The employee experience reaches beyond tangibles. Think of it as any and every element that affects an employee’s motivation and ability to perform their duties. Transparent business practices, goal alignment and defined career progression are all attributes of employee experience. Here are a few suggested questions to get your team thinking: 

  • Does your company have an onboarding program?
  • How easy is the navigation of employee-facing performance management tools?
  • How would you describe the work-life balance of your company?
  • Are employees encouraged to use vacation time and PTO?
  • Is it difficult to use everyday technology and tools?
  • Are there places for employees to relax during breaks, focus during work and collaborate during projects?
  • Do your managers follow or have a career progression plan for A Players?
  • Does your company use employee recognition programs?
  • What are your company’s employee health initiatives?


Again, mission, values and goals should all play a role in how your workforce is managed, and therefore in how you create your employee experience. From the moment they apply to the moment they retire, employees should feel a connection to the mission and values. Candidate experience is the introduction, and employee experience is the follow-up. In fact, you can consider it as the process of upholding the employer brand promises made in recruitment and onboarding.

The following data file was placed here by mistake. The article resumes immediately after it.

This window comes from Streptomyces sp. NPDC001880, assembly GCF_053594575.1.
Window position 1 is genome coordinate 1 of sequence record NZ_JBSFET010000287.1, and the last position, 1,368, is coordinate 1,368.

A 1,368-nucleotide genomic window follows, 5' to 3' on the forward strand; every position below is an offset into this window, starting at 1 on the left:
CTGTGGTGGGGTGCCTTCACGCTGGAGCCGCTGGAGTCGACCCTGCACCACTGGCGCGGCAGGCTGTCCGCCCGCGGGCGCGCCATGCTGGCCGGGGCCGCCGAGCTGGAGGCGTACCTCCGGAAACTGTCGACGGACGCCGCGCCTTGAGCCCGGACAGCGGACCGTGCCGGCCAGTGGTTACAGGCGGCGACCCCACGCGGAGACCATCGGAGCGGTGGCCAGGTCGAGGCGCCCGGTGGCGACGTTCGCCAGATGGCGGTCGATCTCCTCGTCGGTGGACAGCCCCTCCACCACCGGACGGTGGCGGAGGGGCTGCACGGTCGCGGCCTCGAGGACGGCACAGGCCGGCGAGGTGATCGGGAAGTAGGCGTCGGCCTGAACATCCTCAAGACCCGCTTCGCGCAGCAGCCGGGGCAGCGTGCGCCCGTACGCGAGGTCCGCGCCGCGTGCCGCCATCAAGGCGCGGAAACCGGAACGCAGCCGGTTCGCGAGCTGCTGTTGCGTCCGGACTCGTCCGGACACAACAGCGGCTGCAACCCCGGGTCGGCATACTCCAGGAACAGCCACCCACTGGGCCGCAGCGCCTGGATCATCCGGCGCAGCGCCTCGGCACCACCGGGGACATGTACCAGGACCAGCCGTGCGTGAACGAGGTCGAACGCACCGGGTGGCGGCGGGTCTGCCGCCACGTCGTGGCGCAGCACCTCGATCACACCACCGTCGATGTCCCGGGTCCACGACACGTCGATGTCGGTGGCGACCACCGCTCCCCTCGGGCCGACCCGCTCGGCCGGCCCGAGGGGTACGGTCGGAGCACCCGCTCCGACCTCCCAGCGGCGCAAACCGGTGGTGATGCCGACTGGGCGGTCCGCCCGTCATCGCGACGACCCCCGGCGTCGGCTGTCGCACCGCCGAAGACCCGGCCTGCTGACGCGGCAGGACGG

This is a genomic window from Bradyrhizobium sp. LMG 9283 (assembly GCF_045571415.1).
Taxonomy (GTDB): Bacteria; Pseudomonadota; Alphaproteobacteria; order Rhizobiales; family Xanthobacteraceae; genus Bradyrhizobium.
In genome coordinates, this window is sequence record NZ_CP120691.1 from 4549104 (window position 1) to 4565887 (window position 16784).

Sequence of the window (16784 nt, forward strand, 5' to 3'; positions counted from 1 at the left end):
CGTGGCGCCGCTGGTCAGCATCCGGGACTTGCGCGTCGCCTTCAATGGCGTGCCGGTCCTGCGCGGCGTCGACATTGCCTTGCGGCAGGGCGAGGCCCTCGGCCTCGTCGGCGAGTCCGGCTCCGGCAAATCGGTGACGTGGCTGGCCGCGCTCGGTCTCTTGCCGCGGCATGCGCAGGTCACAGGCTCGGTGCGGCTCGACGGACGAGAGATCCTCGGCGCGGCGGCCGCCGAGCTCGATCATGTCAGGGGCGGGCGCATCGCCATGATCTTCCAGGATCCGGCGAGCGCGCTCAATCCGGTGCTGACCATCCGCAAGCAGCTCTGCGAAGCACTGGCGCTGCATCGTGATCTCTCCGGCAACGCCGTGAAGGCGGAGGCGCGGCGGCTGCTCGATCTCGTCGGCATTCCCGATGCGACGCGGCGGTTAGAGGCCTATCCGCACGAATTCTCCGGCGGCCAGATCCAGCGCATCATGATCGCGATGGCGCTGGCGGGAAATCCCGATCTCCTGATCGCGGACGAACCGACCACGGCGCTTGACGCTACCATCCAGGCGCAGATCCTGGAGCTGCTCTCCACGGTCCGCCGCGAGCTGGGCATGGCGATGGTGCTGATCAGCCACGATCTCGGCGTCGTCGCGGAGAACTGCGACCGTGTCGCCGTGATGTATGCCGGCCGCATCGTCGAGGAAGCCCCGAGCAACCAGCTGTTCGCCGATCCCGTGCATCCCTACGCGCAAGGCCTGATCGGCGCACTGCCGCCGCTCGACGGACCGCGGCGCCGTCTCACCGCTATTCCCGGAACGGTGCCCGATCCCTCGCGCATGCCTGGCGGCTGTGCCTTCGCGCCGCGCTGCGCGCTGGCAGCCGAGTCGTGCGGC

The employee experience starts on day one and carries on until the day the employee leaves. That means it’s crucial to create a talent management program that starts with a successful onboarding process and continues on with performance management.

Integrate new hires into your culture and set them up to have a great employee experience by getting your onboarding process in check.

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Sara Pollock
Sara Pollock
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As the head of a department in the midst of a sustained period of rapid growth, Sara has spent thousands of hours interviewing, hiring, onboarding and assessing employees and candidates. She is passionate about sharing the best practices she has learned from both successes and failures in talent acquisition and management.